[Athen] A Logic Named Joe
dann at digilifemedia.biz
Wed Dec 3 18:35:13 PST 2008
At dinner this evening my younger son asked me a question to which I did not have a ready answer - and as usual my response was to inform him that if he is still interested after dinner we will look up an answer on the Internet. He agreed, paused for a moment, and asked me how the Internet knows all this stuff. Well, I started to explain that the Internet does not 'know' all of this stuff per se', but rather the Internet is made up of a vast array of resources within which may be the answers to the questions he is asking. This led to him asking where the Internet came from - and for that matter - who invented the Internet. My wife joked that it was Al Gore and my older son chimed in with Bill Gates . She was joking -- he was confused. The conversation quickly turned to disputing any claim Mr. Bill has on the creation of the Internet and explaining the joke about Mr. Gore.
After dinner -- the original question being forgotten -- we did a quick search for the history of the Internet . I knew beforehand about MIT and ARPANET , but was a bit suprised to learn that like so many other technologies we take for granted today, the Internet owes a portion of its origin to science fiction. I grew up reading Asimov, Harrison, and Heinlein while watching Star Trek [TOS] and others, and am delighted every time some new gadget or gizmo hits the market that can be traced right back to its fantastical fictional origin. Though I consider myself to be pretty well read in science fiction literature, I had never heard of the short story "A Logic Named Joe" until I came across it in the Wikipedia entry for Internet .
Published in 1946 by Murray Leinster [the pseudoname of writer Will F. Jenkins], when computer technology was still in its trying to procreate stage , "A Logic Named Joe" is a unique story even by today's standards in that it combines possibility of too much information with a quietly efficient Artificial Intelligence bringing together disparate bits of information. Replace the word 'logic' every time it appears in the story with the word 'computer' and the term 'central tank' with 'Google' and you've got a tale worthy of today's "information age". Heck, within the first few paragraphs there is enough expository premonition to make you expect that by the end of the story the author will pinpoint the location of Bigfoots cave.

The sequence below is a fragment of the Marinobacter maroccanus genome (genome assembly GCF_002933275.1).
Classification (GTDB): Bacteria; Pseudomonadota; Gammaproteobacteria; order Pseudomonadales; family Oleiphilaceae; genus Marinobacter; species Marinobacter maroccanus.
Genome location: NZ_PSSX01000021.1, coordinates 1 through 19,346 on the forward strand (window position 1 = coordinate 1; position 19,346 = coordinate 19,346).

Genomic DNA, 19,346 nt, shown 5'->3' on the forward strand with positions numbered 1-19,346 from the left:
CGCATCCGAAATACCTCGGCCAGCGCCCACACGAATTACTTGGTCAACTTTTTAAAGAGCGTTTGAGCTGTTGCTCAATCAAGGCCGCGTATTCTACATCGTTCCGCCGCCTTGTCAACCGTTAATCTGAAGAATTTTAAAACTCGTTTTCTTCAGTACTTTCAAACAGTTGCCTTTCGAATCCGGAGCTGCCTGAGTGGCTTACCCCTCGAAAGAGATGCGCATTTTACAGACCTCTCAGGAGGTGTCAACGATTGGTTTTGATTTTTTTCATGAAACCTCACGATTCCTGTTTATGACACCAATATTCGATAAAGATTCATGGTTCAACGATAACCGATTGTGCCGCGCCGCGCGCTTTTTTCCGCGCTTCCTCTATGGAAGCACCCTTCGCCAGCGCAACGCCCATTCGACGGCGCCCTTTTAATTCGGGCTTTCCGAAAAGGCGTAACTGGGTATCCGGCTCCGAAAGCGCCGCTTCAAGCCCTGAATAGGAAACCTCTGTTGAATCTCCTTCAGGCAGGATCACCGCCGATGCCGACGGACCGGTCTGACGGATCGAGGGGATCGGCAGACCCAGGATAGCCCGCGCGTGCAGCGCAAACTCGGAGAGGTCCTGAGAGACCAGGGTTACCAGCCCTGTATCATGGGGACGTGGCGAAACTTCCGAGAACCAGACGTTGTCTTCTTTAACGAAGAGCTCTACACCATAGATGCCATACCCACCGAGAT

I'm a maintenance man for the Logics Company. My job is servicing logics, and I admit modestly that I am pretty good. I was servicing televisions before that guy Carson invented his trick circuit that will select any of 'steenteen million other circuits—in theory there ain't no limit—and before the Logics Company hooked it into the tank-and-integrator set-up they were usin' 'em as business-machine service. They added a vision screen for speed—an' they found out they'd made logics. They were surprised an' pleased. They're still findin' out what logics will do, but everybody's got 'em. See what I mean. Written in a gutteral tone and at a time when computers were so rare they were given individual names, the story unfolds that "Joe" has somehow developed an independent personality and decides that he can do better than thems that are maintainin' him. Joe decides that information should be shared openly and freely - security protocols and logical reasoning be damned.
In just a few pages, the story introduces and predicts a plethora of innovations and uses we take for granted today, including:
• Internet access from a desktop computer
• Fully searchable networks
• Video databases (fully searchable)
• On-line accounting software
• Television available via desktop computers
• Real-time news , weather , stock quotes , etc.
• Internet telephone and televid service
• Personal Internet addresses
• Individual phone numbers (in a time of party lines)
• The ability to censor content for users
• On-line and On-screen technical support
• Web based software programs
• Cyber Cafes (for a fee)
• Log-In screens
• Pop-up ads
I cannot believe that in my life to this day I had never even heard of this story let alone read it. It's like finding a band that was not known by me in their heyday but now I cannot get enough of because I love a cover of one of their tunes and am thrilled to hear the original . Now I need to find everything written by Will F. Jenkins [a.k.a Murray Lenister].
By the way - the story is available for reading through Baen Books and a 1950 radio recording in MP3 is available through Archive.org .
Posted By Dann Berkowitz to Access Technologists Higher Education Network at 12/03/2008 07:49:00 PM
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